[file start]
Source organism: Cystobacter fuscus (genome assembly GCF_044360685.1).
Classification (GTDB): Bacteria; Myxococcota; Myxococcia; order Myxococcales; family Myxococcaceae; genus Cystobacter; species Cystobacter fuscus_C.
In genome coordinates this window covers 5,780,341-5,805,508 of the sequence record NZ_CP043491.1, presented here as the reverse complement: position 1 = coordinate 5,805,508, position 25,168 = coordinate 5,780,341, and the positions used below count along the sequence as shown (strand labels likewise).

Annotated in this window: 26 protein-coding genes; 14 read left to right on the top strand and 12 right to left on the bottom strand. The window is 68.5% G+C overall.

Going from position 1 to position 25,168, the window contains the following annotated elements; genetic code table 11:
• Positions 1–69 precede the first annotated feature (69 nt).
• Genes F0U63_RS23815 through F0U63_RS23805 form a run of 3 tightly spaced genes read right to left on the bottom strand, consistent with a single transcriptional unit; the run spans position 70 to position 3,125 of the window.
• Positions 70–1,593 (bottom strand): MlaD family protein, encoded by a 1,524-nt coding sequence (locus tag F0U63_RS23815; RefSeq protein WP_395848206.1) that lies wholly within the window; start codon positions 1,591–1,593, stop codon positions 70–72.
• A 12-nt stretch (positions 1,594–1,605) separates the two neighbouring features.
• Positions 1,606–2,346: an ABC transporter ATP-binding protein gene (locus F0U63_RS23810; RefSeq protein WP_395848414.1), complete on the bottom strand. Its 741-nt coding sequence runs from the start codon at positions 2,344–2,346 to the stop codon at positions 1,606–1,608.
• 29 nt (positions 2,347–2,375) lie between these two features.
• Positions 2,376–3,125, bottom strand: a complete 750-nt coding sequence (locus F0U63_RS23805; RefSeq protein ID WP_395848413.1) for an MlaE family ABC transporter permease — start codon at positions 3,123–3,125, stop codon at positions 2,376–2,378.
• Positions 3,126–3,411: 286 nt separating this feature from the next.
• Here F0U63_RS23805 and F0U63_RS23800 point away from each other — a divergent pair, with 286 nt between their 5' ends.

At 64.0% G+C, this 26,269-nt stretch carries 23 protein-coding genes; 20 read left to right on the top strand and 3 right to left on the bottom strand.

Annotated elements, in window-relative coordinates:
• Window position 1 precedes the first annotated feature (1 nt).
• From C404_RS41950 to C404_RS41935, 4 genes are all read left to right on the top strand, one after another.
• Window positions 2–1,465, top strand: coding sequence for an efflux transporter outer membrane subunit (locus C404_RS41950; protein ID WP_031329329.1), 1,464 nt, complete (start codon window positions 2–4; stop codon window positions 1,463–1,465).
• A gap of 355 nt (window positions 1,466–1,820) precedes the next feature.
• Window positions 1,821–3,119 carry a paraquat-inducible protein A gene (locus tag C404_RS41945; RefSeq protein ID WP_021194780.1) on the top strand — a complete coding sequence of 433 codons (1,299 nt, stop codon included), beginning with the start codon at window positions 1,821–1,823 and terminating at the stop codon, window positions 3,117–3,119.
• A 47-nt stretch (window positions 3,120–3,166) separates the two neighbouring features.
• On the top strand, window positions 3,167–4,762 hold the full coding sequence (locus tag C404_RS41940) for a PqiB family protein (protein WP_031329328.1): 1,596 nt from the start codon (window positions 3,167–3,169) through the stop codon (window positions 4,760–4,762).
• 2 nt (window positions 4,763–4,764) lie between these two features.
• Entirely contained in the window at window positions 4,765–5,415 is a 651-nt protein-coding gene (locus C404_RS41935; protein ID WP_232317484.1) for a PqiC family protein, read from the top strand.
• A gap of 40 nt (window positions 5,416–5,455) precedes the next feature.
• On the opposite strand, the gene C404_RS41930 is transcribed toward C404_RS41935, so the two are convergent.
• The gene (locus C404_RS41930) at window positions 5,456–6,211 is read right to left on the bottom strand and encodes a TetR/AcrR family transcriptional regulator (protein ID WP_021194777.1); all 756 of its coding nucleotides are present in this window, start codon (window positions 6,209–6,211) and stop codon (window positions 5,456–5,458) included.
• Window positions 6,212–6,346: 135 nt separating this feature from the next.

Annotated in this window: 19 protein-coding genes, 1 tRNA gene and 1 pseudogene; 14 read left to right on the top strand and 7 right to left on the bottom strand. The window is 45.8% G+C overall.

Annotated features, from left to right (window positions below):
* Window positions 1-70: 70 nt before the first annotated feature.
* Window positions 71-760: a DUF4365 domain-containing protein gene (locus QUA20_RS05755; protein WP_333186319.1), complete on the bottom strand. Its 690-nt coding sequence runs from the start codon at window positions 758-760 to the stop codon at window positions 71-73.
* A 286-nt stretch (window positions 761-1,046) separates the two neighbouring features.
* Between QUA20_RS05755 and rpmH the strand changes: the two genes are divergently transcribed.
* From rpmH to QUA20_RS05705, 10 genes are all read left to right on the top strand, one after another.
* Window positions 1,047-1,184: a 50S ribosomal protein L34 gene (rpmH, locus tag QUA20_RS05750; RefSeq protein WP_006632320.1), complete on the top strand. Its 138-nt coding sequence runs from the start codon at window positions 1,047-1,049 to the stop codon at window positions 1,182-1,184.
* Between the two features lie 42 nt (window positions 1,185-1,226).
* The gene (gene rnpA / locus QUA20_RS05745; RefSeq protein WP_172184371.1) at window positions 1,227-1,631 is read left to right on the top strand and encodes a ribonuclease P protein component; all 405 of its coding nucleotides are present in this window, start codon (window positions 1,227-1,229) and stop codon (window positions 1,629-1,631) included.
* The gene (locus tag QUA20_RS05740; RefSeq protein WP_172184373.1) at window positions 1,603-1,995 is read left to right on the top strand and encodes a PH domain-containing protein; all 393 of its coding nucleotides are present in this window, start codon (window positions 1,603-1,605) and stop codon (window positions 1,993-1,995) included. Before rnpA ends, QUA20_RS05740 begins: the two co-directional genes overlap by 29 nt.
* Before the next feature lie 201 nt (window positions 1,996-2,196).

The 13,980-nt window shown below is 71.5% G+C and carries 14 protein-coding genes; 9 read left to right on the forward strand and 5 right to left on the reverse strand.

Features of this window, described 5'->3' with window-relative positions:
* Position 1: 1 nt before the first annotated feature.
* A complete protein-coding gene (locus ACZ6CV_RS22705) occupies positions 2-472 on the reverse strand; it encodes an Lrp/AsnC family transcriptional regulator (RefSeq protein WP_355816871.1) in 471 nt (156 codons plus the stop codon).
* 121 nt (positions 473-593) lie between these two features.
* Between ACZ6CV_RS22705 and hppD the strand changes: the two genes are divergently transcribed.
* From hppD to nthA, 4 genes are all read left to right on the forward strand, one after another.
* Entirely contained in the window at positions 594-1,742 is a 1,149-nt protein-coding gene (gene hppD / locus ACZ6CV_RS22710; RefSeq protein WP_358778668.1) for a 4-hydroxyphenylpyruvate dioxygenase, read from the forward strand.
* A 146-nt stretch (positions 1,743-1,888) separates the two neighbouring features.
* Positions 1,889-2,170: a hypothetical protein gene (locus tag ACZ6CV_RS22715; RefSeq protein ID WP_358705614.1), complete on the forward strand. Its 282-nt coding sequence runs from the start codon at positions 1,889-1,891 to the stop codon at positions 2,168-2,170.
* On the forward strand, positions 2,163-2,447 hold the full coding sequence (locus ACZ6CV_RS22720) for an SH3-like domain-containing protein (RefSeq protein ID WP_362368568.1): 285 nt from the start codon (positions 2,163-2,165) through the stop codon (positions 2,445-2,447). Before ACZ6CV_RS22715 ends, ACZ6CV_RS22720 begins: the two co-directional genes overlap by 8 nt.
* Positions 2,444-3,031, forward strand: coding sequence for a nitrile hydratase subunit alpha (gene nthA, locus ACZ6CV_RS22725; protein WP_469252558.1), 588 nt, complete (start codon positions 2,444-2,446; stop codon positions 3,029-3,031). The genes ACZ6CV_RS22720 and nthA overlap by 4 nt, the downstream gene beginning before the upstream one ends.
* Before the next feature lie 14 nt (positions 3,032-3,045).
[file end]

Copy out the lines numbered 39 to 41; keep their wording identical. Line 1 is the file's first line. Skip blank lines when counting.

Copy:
* The gene (gene rnpA / locus QUA20_RS05745; RefSeq protein WP_172184371.1) at window positions 1,227-1,631 is read left to right on the top strand and encodes a ribonuclease P protein component; all 405 of its coding nucleotides are present in this window, start codon (window positions 1,227-1,229) and stop codon (window positions 1,629-1,631) included.
* The gene (locus tag QUA20_RS05740; RefSeq protein WP_172184373.1) at window positions 1,603-1,995 is read left to right on the top strand and encodes a PH domain-containing protein; all 393 of its coding nucleotides are present in this window, start codon (window positions 1,603-1,605) and stop codon (window positions 1,993-1,995) included. Before rnpA ends, QUA20_RS05740 begins: the two co-directional genes overlap by 29 nt.
* Before the next feature lie 201 nt (window positions 1,996-2,196).